Being in this world but not of it.
I recently watched the TV series, “Pillars of the Earth” based on the book by Ken Follet, and the question that came to mind is: “what has changed?” Briefly the story revolves around the building of a cathedral in a small, fictitious English town in the mid-12th century.
Well, our building practices may have changed, and our physical lifestyles too, among other things, but where are we really in our relationship to (with) God—to Truth? In the series, the intention was to build a cathedral in which to worship and honour God, yet there was major conflict amongst those involved: the clergy, royalty, and the people. There was huge distrust and a need for personal gain and glory, almost as if the reason for the church in the first place, was forgotten.
Emmet Fox the well-known author and Divine Science minister stated: LIFE IS CONSCIOUSNESS MADE MANIFEST. And we see this in evidence all around us as we notice for example in February, “love” being made into a commercial commodity; as we will see with the trappings of Easter soon.
These practices keep us locked behind world beliefs when we could be, through spiritual understanding, experiencing so much more without the human effort and strain that so often folk complain about. Love is so much more and cannot be either contained or expressed fully, at the level of the world. And I do not believe for one moment that Paul in his letter to the Corinthians, was referring to human love, but rather that absolute love of God, that finds expression through each individual ready to know and experience Truth.
Joel Goldsmith, in his book, “Living Between Two Worlds,” states:
“The only way in which we can impersonalize love and express divine love is by knowing that we do not have the power to give or to withhold. We can merely be the instruments through which it takes place.”
We may observe the individuals in Ken Follet’s story, and deem them ignorant as we judge them, but how is this era, in which we currently reside and operate, going to be judged down the line by future generations? What it comes down to is not the size or design of the cathedral or church, but the consciousness in which it is built.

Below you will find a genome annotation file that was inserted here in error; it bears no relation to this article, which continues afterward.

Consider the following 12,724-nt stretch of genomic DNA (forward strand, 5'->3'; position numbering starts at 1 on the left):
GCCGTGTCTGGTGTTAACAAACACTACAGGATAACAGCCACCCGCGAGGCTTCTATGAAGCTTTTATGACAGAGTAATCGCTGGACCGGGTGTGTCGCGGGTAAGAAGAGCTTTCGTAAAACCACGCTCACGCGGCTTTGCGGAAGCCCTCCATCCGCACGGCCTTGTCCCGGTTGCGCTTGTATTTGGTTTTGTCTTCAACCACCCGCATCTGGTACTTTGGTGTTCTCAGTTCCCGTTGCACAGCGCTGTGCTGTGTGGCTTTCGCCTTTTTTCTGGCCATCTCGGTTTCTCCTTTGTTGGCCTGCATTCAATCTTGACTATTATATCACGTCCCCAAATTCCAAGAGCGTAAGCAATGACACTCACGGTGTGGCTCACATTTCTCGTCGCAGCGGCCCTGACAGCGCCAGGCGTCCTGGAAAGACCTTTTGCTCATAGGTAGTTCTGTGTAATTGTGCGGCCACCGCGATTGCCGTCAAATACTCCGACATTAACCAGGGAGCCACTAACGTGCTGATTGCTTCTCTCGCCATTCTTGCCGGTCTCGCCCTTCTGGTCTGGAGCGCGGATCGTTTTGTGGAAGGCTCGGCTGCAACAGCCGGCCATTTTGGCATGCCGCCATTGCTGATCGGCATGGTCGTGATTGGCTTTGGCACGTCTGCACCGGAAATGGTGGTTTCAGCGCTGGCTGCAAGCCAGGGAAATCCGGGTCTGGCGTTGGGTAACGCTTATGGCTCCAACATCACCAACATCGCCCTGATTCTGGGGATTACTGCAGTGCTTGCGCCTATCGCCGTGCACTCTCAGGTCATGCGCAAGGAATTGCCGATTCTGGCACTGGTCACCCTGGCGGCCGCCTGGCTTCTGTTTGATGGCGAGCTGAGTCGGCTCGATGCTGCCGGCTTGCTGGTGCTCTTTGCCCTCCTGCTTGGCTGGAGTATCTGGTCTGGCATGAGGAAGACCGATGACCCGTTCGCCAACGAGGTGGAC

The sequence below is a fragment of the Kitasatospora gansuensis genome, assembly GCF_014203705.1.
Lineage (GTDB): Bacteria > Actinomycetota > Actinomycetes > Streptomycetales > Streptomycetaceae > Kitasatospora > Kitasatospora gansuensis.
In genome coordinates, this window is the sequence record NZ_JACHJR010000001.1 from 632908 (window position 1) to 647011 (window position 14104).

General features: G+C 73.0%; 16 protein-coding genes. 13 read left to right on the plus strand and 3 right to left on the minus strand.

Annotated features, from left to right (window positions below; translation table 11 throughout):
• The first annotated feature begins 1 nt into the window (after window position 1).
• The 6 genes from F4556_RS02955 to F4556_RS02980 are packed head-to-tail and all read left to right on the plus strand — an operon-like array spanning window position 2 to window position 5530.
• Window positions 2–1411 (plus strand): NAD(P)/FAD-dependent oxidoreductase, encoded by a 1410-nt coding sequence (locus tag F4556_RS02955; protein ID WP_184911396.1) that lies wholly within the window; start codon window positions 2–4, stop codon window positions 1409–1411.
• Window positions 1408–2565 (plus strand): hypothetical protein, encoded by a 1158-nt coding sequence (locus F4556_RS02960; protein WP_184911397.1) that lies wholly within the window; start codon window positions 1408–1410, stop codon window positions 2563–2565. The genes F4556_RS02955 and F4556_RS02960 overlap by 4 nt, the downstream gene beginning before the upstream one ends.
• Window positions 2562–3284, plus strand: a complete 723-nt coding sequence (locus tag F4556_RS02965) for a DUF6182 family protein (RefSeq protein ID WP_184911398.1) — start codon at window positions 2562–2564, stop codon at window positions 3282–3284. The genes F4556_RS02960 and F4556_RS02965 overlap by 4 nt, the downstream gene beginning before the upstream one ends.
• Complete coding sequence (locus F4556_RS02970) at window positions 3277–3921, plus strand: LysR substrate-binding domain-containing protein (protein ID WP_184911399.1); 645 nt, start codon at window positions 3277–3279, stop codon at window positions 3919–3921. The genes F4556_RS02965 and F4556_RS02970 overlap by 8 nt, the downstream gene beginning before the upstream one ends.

We get excited when we come upon a new way of being in life—a new path to follow perhaps. But getting excited is not enough. We have to stay the course, as we read in Matthew: “a narrow gate and a hard road that leads to life, and only a few that find it.”
But it is only man’s thought of himself which changes as he expands in consciousness, for he eternally IS what he is—the Son of God.
Jesus attained this highest concept of sonship, and lived so in accordance with his deep, inner knowledge of his oneness with God that he understood he was about his Father’s business at all times. There is no doubt that Jesus had a deeper realization and conviction of his union with God than anyone of whom we have record. He was a conscious Son of God. He accepted the Christ; He lived as the Christ.
Jesus pointed the way in which all may walk and know the truth of their union with God. “As he is so are we in this world.” 1 John 4:17
Divine Science: Its Principle and Practice